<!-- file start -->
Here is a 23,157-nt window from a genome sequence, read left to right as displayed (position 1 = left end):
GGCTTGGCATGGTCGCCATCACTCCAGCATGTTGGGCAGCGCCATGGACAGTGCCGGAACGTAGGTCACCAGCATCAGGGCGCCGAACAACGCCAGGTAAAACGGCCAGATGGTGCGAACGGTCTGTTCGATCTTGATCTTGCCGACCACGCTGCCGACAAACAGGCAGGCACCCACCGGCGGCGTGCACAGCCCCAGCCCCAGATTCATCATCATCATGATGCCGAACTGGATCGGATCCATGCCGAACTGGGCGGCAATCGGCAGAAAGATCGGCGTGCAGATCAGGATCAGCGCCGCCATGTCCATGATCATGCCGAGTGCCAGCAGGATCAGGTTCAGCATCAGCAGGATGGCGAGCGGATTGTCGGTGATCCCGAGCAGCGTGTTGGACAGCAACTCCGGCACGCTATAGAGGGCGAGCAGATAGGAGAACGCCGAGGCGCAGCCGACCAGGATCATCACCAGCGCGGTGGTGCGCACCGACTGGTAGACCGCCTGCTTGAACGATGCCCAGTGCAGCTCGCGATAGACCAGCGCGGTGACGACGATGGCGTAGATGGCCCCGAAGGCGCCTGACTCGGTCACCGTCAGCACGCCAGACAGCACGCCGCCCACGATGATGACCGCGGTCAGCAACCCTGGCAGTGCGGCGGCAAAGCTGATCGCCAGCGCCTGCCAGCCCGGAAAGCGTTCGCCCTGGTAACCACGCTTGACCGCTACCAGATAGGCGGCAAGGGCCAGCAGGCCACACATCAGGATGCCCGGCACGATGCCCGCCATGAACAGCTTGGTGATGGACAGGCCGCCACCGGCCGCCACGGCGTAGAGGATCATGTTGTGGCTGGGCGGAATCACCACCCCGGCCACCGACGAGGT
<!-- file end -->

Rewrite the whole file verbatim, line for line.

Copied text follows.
Here is a 23,157-nt window from a genome sequence, read left to right as displayed (position 1 = left end):
GGCTTGGCATGGTCGCCATCACTCCAGCATGTTGGGCAGCGCCATGGACAGTGCCGGAACGTAGGTCACCAGCATCAGGGCGCCGAACAACGCCAGGTAAAACGGCCAGATGGTGCGAACGGTCTGTTCGATCTTGATCTTGCCGACCACGCTGCCGACAAACAGGCAGGCACCCACCGGCGGCGTGCACAGCCCCAGCCCCAGATTCATCATCATCATGATGCCGAACTGGATCGGATCCATGCCGAACTGGGCGGCAATCGGCAGAAAGATCGGCGTGCAGATCAGGATCAGCGCCGCCATGTCCATGATCATGCCGAGTGCCAGCAGGATCAGGTTCAGCATCAGCAGGATGGCGAGCGGATTGTCGGTGATCCCGAGCAGCGTGTTGGACAGCAACTCCGGCACGCTATAGAGGGCGAGCAGATAGGAGAACGCCGAGGCGCAGCCGACCAGGATCATCACCAGCGCGGTGGTGCGCACCGACTGGTAGACCGCCTGCTTGAACGATGCCCAGTGCAGCTCGCGATAGACCAGCGCGGTGACGACGATGGCGTAGATGGCCCCGAAGGCGCCTGACTCGGTCACCGTCAGCACGCCAGACAGCACGCCGCCCACGATGATGACCGCGGTCAGCAACCCTGGCAGTGCGGCGGCAAAGCTGATCGCCAGCGCCTGCCAGCCCGGAAAGCGTTCGCCCTGGTAACCACGCTTGACCGCTACCAGATAGGCGGCAAGGGCCAGCAGGCCACACATCAGGATGCCCGGCACGATGCCCGCCATGAACAGCTTGGTGATGGACAGGCCGCCACCGGCCGCCACGGCGTAGAGGATCATGTTGTGGCTGGGCGGAATCACCACCCCGGCCACCGACGAGGT